Now a team of physicists has outlined a relatively simple new way to create antimatter, by firing two lasers at each other to reproduce the conditions near a neutron star, converting light into matter and antimatter.
In principle, antimatter sounds simple – it's just like regular matter, except its particles have the opposite charge. That basic difference has some major implications though: if matter and antimatter should ever meet, they will annihilate each other in a burst of energy. In fact, that should have destroyed the universe billions of years ago, but obviously that didn't happen. So how did matter come to dominate? What tipped the scales in its favor? Or, where did all the antimatter go?
Unfortunately, antimatter's scarcity and instability make it difficult to study to help answer those questions. It's naturally produced under extreme conditions, such as lightning strikes, or near black holes and neutron stars, and artificially in huge facilities like the Large Hadron Collider.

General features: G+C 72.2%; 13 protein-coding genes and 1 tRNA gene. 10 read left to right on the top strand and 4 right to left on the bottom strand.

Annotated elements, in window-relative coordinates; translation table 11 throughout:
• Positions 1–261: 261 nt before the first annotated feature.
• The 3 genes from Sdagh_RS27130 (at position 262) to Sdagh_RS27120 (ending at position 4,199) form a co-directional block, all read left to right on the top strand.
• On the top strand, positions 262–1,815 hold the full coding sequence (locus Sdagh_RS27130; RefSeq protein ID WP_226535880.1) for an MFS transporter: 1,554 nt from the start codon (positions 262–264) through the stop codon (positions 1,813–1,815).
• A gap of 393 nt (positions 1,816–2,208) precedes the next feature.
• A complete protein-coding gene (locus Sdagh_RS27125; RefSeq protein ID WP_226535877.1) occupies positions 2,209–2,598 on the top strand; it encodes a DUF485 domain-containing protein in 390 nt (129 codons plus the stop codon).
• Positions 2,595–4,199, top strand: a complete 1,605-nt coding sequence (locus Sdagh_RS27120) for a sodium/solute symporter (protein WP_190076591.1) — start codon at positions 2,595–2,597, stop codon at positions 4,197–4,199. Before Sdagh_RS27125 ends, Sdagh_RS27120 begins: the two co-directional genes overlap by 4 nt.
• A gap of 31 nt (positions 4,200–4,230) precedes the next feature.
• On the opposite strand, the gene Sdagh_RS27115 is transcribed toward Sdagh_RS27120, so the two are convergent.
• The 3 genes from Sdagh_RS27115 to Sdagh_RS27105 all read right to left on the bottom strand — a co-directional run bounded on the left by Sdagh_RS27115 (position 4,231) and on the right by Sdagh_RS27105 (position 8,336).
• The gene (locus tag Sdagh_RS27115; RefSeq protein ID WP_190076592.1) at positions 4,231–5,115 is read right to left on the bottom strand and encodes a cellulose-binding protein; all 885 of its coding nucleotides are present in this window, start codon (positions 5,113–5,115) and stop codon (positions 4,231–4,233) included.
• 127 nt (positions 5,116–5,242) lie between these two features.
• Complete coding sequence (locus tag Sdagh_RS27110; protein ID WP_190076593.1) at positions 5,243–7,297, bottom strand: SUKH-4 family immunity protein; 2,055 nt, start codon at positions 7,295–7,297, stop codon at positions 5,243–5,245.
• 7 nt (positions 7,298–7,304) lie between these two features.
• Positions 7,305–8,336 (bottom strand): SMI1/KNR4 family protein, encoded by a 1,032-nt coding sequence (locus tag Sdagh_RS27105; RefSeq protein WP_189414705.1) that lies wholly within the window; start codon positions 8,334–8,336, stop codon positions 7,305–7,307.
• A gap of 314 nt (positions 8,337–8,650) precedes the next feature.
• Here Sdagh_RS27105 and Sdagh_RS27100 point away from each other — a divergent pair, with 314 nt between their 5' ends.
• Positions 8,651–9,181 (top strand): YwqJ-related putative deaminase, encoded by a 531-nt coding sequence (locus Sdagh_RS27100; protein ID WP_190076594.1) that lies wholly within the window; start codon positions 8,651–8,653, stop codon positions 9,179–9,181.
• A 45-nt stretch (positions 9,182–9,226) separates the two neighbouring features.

But now, researchers have designed a new method that could produce antimatter in smaller labs. While the team hasn't built the device yet, simulations show that the principle is feasible.
The new device involves firing two powerful lasers at a plastic block, one from either side in a pincer motion. This block would be crisscrossed by tiny channels, just micrometers wide. As each laser strikes the target, it accelerates a cloud of electrons in the material and sends them shooting off – until they collide with the cloud of electrons coming the other way from the other laser.